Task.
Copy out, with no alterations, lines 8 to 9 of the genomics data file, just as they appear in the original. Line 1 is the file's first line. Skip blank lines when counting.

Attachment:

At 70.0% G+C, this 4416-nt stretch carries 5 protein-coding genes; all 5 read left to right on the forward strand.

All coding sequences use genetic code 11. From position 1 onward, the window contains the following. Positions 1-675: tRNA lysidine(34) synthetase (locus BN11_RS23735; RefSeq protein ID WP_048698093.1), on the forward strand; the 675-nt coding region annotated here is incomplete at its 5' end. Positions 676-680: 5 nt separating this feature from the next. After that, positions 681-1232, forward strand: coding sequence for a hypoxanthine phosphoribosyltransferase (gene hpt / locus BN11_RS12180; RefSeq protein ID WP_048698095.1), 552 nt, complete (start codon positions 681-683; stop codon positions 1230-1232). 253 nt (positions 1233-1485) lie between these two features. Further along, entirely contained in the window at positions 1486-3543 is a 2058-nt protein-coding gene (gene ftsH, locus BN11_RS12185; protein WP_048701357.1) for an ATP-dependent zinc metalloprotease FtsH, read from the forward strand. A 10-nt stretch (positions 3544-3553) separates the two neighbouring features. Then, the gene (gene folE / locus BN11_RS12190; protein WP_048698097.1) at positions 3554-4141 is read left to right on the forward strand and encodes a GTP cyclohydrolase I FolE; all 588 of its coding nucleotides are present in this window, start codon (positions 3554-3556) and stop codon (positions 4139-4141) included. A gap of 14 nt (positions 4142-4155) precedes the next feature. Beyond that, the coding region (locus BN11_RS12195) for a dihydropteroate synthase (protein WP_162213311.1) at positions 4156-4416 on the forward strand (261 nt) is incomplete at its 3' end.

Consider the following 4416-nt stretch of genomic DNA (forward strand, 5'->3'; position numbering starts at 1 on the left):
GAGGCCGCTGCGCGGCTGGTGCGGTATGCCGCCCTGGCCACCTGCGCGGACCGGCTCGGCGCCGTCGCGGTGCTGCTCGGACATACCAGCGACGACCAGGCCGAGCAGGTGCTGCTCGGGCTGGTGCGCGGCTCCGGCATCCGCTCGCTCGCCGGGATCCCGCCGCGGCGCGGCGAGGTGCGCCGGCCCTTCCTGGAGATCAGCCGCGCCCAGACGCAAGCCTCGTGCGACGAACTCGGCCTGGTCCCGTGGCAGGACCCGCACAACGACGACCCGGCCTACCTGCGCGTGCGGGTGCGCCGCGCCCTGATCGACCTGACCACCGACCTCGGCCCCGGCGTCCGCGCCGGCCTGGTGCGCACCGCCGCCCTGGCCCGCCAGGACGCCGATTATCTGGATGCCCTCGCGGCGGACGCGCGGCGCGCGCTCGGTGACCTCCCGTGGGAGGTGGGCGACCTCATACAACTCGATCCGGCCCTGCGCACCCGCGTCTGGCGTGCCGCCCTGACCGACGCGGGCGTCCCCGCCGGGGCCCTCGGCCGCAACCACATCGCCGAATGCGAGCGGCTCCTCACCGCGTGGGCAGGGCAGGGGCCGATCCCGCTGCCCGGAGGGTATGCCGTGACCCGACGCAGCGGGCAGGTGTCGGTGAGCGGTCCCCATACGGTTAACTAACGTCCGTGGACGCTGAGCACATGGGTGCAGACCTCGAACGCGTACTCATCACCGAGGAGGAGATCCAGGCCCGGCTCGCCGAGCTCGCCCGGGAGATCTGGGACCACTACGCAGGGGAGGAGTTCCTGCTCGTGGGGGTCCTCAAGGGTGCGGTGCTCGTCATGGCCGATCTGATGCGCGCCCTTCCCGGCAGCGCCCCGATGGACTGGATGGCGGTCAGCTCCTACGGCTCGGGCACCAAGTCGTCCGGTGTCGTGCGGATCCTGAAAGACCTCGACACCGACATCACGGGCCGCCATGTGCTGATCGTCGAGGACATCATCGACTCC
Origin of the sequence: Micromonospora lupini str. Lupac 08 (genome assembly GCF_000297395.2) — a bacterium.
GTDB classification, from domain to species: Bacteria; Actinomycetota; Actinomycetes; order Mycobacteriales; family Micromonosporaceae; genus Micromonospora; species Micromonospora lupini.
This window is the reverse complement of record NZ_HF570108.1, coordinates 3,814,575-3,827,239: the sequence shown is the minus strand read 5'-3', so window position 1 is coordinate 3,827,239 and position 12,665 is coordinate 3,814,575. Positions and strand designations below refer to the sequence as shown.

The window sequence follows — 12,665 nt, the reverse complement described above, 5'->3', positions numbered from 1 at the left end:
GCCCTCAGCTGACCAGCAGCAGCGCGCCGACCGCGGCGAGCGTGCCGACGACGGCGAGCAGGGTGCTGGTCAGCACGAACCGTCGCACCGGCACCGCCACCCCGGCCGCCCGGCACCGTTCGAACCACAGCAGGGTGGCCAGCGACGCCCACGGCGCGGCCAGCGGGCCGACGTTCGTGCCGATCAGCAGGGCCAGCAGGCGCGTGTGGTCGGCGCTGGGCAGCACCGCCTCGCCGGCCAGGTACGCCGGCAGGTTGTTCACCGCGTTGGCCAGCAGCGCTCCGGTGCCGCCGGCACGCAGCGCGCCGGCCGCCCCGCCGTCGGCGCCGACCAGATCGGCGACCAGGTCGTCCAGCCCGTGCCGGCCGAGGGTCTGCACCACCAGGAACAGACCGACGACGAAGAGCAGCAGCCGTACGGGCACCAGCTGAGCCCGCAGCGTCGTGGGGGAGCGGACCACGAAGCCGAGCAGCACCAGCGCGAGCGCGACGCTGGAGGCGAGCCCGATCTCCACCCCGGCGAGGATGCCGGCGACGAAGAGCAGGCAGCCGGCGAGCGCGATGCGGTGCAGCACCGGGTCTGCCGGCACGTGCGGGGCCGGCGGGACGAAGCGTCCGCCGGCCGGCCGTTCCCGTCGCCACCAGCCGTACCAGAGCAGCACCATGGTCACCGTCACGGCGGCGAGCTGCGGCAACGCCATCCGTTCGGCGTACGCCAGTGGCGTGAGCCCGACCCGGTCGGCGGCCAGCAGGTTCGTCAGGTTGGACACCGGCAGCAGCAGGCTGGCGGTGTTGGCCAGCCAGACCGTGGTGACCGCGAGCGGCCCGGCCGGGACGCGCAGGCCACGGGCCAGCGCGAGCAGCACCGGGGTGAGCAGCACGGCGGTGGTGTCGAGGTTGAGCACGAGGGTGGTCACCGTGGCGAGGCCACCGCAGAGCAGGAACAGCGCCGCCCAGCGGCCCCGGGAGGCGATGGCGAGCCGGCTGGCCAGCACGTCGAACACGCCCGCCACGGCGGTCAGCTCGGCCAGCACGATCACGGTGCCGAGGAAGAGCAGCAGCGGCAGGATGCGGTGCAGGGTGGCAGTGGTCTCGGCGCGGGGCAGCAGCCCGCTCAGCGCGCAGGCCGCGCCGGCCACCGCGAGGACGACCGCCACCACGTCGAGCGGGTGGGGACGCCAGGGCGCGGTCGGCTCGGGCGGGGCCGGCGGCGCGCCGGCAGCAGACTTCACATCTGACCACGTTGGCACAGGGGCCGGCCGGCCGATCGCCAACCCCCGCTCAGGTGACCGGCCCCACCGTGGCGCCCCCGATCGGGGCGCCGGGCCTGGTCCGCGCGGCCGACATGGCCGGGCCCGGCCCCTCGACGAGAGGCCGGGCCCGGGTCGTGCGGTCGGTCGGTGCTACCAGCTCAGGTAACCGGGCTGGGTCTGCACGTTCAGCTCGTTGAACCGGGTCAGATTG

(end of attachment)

The window sequence follows — 12,665 nt, the reverse complement described above, 5'->3', positions numbered from 1 at the left end:
GCCCTCAGCTGACCAGCAGCAGCGCGCCGACCGCGGCGAGCGTGCCGACGACGGCGAGCAGGGTGCTGGTCAGCACGAACCGTCGCACCGGCACCGCCACCCCGGCCGCCCGGCACCGTTCGAACCACAGCAGGGTGGCCAGCGACGCCCACGGCGCGGCCAGCGGGCCGACGTTCGTGCCGATCAGCAGGGCCAGCAGGCGCGTGTGGTCGGCGCTGGGCAGCACCGCCTCGCCGGCCAGGTACGCCGGCAGGTTGTTCACCGCGTTGGCCAGCAGCGCTCCGGTGCCGCCGGCACGCAGCGCGCCGGCCGCCCCGCCGTCGGCGCCGACCAGATCGGCGACCAGGTCGTCCAGCCCGTGCCGGCCGAGGGTCTGCACCACCAGGAACAGACCGACGACGAAGAGCAGCAGCCGTACGGGCACCAGCTGAGCCCGCAGCGTCGTGGGGGAGCGGACCACGAAGCCGAGCAGCACCAGCGCGAGCGCGACGCTGGAGGCGAGCCCGATCTCCACCCCGGCGAGGATGCCGGCGACGAAGAGCAGGCAGCCGGCGAGCGCGATGCGGTGCAGCACCGGGTCTGCCGGCACGTGCGGGGCCGGCGGGACGAAGCGTCCGCCGGCCGGCCGTTCCCGTCGCCACCAGCCGTACCAGAGCAGCACCATGGTCACCGTCACGGCGGCGAGCTGCGGCAACGCCATCCGTTCGGCGTACGCCAGTGGCGTGAGCCCGACCCGGTCGGCGGCCAGCAGGTTCGTCAGGTTGGACACCGGCAGCAGCAGGCTGGCGGTGTTGGCCAGCCAGACCGTGGTGACCGCGAGCGGCCCGGCCGGGACGCGCAGGCCACGGGCCAGCGCGAGCAGCACCGGGGTGAGCAGCACGGCGGTGGTGTCGAGGTTGAGCACGAGGGTGGTCACCGTGGCGAGGCCACCGCAGAGCAGGAACAGCGCCGCCCAGCGGCCCCGGGAGGCGATGGCGAGCCGGCTGGCCAGCACGTCGAACACGCCCGCCACGGCGGTCAGCTCGGCCAGCACGATCACGGTGCCGAGGAAGAGCAGCAGCGGCAGGATGCGGTGCAGGGTGGCAGTGGTCTCGGCGCGGGGCAGCAGCCCGCTCAGCGCGCAGGCCGCGCCGGCCACCGCGAGGACGACCGCCACCACGTCGAGCGGGTGGGGACGCCAGGGCGCGGTCGGCTCGGGCGGGGCCGGCGGCGCGCCGGCAGCAGACTTCACATCTGACCACGTTGGCACAGGGGCCGGCCGGCCGATCGCCAACCCCCGCTCAGGTGACCGGCCCCACCGTGGCGCCCCCGATCGGGGCGCCGGGCCTGGTCCGCGCGGCCGACATGGCCGGGCCCGGCCCCTCGACGAGAGGCCGGGCCCGGGTCGTGCGGTCGGTCGGTGCTACCAGCTCAGGTAACCGGGCTGGGTCTGCACGTTCAGCTCGTTGAACCGGGTCAGATTG